November 14, 2013

Supercomputing: What in the world is it?

Supercomputing. You have probably heard of it before but do you actually know what it involves? Supercomputers, or high performance clusters (HPCs) are quite different from your laptop or desktop. These computers are huge. The computers range from the large rooms in buildings to huge facilities. One supercomputer used by the United States government is at the Oak Ridge National Laboratory. It is called the Titan and covers an area of around 404 square meters.
Titan Supercomputer at the Oak Ridge National Laboratory.
These very powerful computers are not for individuals. They are extremely expensive. Referring back to Titan, the computer costs $97 million US dollars to build. They are this expensive because of the very high quality parts in the computer. The Titan uses 18 688 16-core AMD Opteron CPUs, 18 688 NVIDIA Tesla GPUs, over 762 TB of memory, and 40 PB in storage space.

Supercomputers are very high performance. A regular home desktop can perform 2 gigaFLOPS (1 Billion Floating point Operations Per Second). The Titan can perform a peak of 27 petaFLOPS ( 1 petaFLOPS = 1 million gigaFLOPS). The TOP500 list ranks the world’s top supercomputers and the Titan is ranked second on that list (as of June 2013).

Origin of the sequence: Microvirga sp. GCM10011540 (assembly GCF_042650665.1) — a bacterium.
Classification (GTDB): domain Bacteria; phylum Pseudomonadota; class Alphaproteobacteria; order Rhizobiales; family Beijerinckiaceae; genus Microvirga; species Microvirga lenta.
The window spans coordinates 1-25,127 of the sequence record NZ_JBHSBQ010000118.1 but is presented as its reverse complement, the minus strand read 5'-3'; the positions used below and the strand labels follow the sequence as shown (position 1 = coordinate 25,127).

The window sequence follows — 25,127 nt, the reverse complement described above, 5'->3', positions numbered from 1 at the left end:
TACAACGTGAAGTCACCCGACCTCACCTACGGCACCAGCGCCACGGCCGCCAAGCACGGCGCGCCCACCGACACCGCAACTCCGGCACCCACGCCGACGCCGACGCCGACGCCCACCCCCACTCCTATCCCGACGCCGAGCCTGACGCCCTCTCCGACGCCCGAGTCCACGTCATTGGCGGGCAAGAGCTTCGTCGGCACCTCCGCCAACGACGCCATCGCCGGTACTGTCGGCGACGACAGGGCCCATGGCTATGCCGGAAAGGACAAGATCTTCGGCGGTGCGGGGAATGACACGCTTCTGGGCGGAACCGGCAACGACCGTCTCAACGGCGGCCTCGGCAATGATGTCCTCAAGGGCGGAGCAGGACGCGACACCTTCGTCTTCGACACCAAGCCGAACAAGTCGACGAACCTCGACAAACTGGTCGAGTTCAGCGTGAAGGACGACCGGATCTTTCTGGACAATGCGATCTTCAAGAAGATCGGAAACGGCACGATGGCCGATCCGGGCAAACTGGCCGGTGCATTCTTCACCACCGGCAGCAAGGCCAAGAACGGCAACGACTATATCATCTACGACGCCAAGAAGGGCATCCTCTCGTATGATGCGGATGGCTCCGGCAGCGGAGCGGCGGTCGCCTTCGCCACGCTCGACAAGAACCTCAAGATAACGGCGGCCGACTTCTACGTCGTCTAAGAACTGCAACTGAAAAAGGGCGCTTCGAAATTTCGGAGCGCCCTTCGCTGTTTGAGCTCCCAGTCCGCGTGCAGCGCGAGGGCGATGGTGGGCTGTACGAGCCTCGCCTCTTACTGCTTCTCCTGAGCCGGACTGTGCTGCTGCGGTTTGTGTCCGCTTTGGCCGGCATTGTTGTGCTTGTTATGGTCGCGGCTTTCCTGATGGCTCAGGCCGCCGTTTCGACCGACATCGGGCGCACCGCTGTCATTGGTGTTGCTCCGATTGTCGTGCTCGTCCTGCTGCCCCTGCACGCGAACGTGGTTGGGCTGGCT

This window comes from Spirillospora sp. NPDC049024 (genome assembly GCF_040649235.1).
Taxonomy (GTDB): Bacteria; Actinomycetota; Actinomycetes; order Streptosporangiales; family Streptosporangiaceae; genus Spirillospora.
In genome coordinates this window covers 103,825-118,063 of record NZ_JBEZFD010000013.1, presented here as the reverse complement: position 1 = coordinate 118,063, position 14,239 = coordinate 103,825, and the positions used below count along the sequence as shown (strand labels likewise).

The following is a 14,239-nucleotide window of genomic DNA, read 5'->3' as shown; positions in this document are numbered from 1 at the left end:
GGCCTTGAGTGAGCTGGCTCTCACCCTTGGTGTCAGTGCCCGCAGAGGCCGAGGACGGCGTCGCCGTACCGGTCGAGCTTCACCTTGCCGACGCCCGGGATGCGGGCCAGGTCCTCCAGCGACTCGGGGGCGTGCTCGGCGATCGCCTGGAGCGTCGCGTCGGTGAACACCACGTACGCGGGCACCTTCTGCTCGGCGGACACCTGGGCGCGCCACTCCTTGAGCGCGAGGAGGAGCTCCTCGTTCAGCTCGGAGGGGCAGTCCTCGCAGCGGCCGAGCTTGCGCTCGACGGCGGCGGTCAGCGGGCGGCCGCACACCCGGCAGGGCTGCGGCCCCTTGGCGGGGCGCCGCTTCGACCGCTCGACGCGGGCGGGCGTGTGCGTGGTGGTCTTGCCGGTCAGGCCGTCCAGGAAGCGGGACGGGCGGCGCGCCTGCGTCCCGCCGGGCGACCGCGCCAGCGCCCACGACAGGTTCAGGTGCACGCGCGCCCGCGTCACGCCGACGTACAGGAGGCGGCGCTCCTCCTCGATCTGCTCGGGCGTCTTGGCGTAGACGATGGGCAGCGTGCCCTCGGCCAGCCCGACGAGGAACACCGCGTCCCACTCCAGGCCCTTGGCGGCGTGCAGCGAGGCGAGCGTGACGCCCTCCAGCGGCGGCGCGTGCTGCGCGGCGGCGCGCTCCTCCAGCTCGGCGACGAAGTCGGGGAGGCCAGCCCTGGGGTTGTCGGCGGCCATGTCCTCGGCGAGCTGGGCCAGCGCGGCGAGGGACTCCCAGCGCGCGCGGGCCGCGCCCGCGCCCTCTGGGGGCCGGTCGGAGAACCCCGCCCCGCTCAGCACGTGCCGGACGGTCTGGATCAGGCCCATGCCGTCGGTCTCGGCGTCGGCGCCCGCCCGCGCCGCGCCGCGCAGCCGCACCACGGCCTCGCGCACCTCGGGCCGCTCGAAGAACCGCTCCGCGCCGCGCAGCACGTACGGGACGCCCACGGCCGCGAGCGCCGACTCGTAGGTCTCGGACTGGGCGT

The basic components and structure of supercomputers are very similar to regular home computers. They both require the same hardware model to function but one is on a much larger scale. Supercomputers are helping advance our society by using the power of computation to solve some of humankind's biggest questions and mysteries.

Sources: ORNL, Youtube (Technology Today, Berkeley Lab)

Tim Mui is the founder of [blank]'s Universe. He is also a technology enthusiast that particularly enjoys the fields of computers, photography, and Pro Audio and Lighting. In his spare time, Tim enjoys playing the french horn and tinkering.